8 of the most athletic elected officials

New York City Councilman Robert Cornegy Jr. shooting hoops on St. John’s University's basketball team.
New York City Councilman Robert Cornegy Jr. shooting hoops on St. John’s University's basketball team.
St. John's University
New York City Councilman Robert Cornegy Jr. shooting hoops on St. John’s University's basketball team.

8 of the most athletic elected officials

These pols could definitely throw a first pitch.
November 5, 2019

President Donald Trump recently skipped an opportunity to throw out the first pitch at the World Series – and missed out on a chance to one-up his archnemesis former President Barack Obama in the process. Trump was reportedly a good baseball player in his youth, and while age has certainly diminished the old throwing arm, he only had to throw the ball with a little heat on it to beat Obama.

New York state politics has had its fair share of elected officials with athletic skills to show off over the years. Former Gov. Mario Cuomo kept his throwing form in good shape long after his brief minor league baseball career. Former Buffalo Bills player and Republican Rep. Jack Kemp of Buffalo was a go-to quarterback in the GOP congressional conference for decades. He later teamed up in the political sphere with former teammate Ed Rutkowski, who served as Erie County executive and a state parks deputy commissioner under then-Gov. George Pataki.

Here’s today’s roster of New York’s athletically inclined elected officials.

Assemblywoman Rodneyse Bichotte

The Brooklyn Democrat has a junior black belt in taekwondo – one of several martial arts she practices. Considering her adeptness at kicking, punching and using nunchucks, Republicans better think twice before proposing hostile amendments on her bills in 2020.

Suffolk County Executive Steven Bellone

In the homestretch of his 2019 reelection campaign, the 50-year-old has kept up appearances on the running circuit by participating in the Oct. 27 Suffolk County Marathon, where he posted a 4:48:55 time in his sixth marathon since 2014. Gives a whole new meaning to political endurance.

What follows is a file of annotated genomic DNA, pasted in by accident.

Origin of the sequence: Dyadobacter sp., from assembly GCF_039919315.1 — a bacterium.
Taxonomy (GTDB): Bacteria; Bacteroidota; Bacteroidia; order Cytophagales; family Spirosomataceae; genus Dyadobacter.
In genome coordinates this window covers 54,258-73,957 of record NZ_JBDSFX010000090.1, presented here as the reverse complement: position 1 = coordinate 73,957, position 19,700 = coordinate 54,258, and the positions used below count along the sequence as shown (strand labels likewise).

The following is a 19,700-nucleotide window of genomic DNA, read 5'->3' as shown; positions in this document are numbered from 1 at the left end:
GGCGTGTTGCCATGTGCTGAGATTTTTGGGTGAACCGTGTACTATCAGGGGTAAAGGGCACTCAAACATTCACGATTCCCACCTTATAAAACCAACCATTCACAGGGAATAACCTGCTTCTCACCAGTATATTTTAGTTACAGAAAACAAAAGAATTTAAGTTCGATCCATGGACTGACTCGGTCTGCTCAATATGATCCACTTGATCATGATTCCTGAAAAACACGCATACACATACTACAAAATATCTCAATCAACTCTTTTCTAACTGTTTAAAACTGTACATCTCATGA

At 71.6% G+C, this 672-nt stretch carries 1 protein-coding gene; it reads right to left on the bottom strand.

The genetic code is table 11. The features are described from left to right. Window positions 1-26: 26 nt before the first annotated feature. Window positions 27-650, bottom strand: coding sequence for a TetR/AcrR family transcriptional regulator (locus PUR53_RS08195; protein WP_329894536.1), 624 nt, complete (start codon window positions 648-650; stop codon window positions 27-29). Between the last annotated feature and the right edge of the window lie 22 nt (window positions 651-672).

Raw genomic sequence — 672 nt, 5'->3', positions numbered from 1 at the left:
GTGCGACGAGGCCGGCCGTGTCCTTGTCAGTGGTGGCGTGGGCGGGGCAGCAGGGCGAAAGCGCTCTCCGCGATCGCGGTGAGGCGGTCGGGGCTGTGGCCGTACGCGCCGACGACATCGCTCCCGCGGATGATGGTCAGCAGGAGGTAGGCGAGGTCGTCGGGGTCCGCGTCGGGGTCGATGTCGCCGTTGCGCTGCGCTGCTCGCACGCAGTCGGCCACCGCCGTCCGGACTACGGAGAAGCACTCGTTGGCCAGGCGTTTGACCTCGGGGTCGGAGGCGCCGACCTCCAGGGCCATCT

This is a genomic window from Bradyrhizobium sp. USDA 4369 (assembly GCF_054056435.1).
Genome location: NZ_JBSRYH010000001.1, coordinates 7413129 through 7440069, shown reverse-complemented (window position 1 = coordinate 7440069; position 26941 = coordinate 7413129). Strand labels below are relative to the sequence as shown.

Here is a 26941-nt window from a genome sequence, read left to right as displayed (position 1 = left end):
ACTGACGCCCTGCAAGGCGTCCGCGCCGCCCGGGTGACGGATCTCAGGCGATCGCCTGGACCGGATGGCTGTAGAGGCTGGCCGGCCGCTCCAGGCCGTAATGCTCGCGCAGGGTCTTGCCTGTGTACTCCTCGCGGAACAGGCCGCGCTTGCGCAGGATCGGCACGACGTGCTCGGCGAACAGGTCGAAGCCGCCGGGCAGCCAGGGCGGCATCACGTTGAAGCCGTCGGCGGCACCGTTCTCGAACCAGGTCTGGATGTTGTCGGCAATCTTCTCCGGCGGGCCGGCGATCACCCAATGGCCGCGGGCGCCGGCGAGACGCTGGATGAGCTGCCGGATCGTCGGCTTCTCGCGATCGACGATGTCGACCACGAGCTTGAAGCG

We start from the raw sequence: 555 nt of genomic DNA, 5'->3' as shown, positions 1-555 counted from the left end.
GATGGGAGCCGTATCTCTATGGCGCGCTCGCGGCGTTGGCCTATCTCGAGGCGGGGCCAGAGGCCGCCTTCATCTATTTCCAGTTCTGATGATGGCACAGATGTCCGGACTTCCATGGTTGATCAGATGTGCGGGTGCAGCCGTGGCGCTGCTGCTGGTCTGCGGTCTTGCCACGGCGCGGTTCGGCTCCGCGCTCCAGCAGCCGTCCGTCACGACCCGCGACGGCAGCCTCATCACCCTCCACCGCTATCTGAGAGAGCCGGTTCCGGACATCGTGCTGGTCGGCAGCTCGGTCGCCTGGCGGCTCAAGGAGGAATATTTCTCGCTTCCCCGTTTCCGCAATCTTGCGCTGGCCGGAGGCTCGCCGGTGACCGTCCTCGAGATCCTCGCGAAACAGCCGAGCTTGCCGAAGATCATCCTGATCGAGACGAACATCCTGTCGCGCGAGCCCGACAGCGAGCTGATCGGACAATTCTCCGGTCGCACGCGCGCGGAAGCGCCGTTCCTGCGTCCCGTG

New York City Councilman Robert Cornegy Jr.

At 6 feet, 10 inches tall, the Brooklyn Democrat holds the record as the tallest elected official in the world. He played on St. John’s University's 1984-85 Final Four basketball team and then professionally in Israel and Turkey. Making moves in City Hall may be his forte nowadays, but his height guarantees a spot on any pickup team.

State Sen. James Tedisco

The sub-6-foot-tall lawmaker was a standout basketball player at Union College, where he averaged 25 points per game and had a single-game high of 49. He may not cut through the lane like the old days, but he’s still a perimeter threat who can shake and bake.

State Sen. James Skoufis

After honing his table tennis skills by using a cassette case as a paddle, the future Hudson Valley lawmaker became a top 2003 Junior Olympic player. If you want to shark some games after hours, then you’d better get the Skouf in on the action – when he’s not too busy showing off for constituents at community events.

Rep. Antonio Delgado

After playing forward for Colgate University in the 1996 NCAA tournament, the Schenectady native moved on to occupy the political center as a freshman lawmaker representing the Capital Region and the Catskills. It’s the perfect place to put to use all he learned from his basketball days playing in the Patriot League.

State Sen. John Liu

Ironman John Liu can run, swim and ride a bike long distances. His pilot’s license means he’s also a threat by air. If he adds some punch to his honorary fifth-degree black belt and some demolition skills, he could go toe-to-toe with former California Gov. Arnold Schwarzenegger.

Assemblyman Edward Braunstein

After playing midfielder as a Division I soccer player for the University at Albany, the Queens Democrat can boast some solid kicking and running skills. Nowadays, he lets off steam by tearing it up on the basketball court in lawmaker pickup games.

Zach Williams
is a staff reporter at City & State.
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